Editorial: People must make changes to prevent another crash
The images were as shocking as the reality of the incident.
A tractor-trailer on Aug. 11 crashed into a stationary fire engine on I-85. That engine crashed into another, which crashed into another. The rear of the trucks were mangled and damaged. The crash tossed debris onto the interstate, which was closed for hours. Meanwhile, the firefighters who were tending to a truck that caught on fire had just a moment or two to save themselves before becoming victims.
Fortunately, none of the first responders were hurt. Inattention and a failure to move over were blamed for the crash.
Fire engines were put out of commission for months. First responders faced logistical challenges and needed to band together to provide services and resources for those within the district covered by Millers Ferry. Rowan County residents, particularly those within and moving through the Millers Ferry district, are fortunate that there’s been uninterrupted fire service. Millers Ferry is not exactly a small volunteer fire department, but it’s still a major loss when three trucks are put out of commission in one incident.
The crash has prompted some positive changes to protect first responders and get motorists to pay attention, as reporter Shavonne Potts wrote in a news story published Sunday.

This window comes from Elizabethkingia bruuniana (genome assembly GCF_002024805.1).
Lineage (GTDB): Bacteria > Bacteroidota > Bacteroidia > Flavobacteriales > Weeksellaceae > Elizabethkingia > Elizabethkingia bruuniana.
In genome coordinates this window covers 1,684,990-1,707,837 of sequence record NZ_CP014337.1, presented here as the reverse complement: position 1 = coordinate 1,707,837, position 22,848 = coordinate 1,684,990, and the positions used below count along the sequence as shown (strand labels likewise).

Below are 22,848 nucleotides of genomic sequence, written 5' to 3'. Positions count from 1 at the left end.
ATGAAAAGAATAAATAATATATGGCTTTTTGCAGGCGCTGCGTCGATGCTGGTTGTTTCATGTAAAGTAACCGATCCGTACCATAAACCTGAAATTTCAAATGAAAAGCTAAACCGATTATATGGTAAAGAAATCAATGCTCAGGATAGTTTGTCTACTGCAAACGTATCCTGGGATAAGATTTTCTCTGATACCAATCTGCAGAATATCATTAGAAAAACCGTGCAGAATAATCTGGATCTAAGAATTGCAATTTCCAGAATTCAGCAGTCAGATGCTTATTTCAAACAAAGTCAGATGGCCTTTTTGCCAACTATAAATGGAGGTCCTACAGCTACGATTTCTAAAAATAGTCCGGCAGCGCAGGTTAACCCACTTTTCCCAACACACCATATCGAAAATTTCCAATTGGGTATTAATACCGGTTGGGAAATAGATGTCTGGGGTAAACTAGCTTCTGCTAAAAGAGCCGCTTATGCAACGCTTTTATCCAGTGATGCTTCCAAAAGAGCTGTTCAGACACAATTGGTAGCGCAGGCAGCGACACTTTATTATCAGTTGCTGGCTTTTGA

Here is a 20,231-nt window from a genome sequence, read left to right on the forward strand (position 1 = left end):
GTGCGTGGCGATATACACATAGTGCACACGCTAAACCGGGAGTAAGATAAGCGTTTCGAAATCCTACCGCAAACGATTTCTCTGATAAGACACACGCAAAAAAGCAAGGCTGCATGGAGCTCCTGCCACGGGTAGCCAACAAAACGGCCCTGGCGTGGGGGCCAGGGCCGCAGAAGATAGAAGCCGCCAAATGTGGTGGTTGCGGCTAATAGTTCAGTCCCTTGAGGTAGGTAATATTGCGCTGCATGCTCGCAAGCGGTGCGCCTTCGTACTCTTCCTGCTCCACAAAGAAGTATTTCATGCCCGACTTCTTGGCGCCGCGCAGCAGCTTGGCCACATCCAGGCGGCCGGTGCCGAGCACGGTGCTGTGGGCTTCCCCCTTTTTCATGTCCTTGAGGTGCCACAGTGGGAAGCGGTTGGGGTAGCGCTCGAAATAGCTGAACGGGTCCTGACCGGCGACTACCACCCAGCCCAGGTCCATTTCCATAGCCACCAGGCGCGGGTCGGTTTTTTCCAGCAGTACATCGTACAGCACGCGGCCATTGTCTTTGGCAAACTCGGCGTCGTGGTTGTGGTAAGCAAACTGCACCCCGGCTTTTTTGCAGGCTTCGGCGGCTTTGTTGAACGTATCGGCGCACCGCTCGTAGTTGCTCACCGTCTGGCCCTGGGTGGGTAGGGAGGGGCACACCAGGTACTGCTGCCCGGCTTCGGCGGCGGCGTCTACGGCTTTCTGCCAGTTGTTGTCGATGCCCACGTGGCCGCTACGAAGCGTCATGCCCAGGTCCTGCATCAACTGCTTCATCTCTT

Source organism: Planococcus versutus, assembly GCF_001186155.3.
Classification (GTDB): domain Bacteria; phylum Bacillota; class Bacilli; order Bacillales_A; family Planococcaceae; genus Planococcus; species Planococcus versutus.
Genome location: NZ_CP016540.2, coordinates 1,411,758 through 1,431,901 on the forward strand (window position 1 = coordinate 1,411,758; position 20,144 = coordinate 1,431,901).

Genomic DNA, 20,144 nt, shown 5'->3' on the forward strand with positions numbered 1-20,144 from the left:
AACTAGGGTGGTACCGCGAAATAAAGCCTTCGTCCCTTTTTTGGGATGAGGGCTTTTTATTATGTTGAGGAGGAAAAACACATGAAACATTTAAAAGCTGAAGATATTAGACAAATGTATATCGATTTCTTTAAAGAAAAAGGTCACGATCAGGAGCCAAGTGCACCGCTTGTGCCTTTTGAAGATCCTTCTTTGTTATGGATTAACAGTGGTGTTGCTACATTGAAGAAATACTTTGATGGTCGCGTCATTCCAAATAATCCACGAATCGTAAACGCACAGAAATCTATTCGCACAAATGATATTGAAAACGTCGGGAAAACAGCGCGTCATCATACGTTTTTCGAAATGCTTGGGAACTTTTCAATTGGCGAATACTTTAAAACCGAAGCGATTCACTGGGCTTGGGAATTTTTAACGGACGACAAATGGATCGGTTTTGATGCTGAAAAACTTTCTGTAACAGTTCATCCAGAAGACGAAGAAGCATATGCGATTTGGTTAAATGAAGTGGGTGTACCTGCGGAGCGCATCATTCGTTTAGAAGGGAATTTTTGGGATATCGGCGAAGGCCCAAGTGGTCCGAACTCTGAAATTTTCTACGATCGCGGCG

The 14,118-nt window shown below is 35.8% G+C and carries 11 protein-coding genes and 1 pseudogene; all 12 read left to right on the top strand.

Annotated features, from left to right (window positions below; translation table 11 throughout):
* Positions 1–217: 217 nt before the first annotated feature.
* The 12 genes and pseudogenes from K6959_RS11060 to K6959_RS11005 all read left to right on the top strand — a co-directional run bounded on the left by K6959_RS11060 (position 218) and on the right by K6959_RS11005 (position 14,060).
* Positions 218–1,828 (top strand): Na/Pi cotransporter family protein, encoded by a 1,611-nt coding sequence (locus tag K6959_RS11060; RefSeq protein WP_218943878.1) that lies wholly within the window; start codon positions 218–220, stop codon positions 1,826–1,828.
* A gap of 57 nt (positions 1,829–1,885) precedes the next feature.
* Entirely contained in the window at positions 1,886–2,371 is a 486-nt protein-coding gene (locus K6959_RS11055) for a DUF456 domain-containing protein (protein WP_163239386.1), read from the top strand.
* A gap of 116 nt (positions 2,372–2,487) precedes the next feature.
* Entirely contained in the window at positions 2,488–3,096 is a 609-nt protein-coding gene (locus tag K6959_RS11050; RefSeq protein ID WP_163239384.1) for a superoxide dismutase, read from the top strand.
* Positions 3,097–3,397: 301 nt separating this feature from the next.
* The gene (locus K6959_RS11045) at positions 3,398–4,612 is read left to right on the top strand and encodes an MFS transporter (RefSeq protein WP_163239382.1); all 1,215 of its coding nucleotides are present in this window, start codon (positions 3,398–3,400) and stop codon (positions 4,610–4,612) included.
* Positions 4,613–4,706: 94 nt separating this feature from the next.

Nick Martin, of the Salisbury Fire Department, said trucks are used to block off lanes of traffic on high-traffic roads like I-85, Jake Alexander Boulevard or Innes Street.
Other departments are buying speed bumps to get drivers to slow down. Millers Ferry is planning on buying tools like wireless headsets to make roadside collision responses safer.
The crash must also open motorists’ eyes (figuratively and literally) to the reality that too many drive distracted or tired. It’s not hard to find motorists actively using their smartphones on a drive down any Rowan County road.
Kannapolis Fire Chief Tracy Winecoff may have said it best when he told Potts for Sunday’s story, “They’ve got to really increase their level of awareness and their ability to pay attention.”
Text messages can wait. So can phone calls, especially if you don’t have a hands-free device. If you’re exhausted and you don’t otherwise need to be on the road, stay home. Reaction times are slower when you’re tired.
Most relevant in the case of the Millers Ferry accident: move over when first responders are working on the roadside. Not only is it the law, but it’s in the best interest of people and property.
As G.A. Barger, of the N.C. Highway Patrol said immediately after the accident, “Get as far over as you need.”
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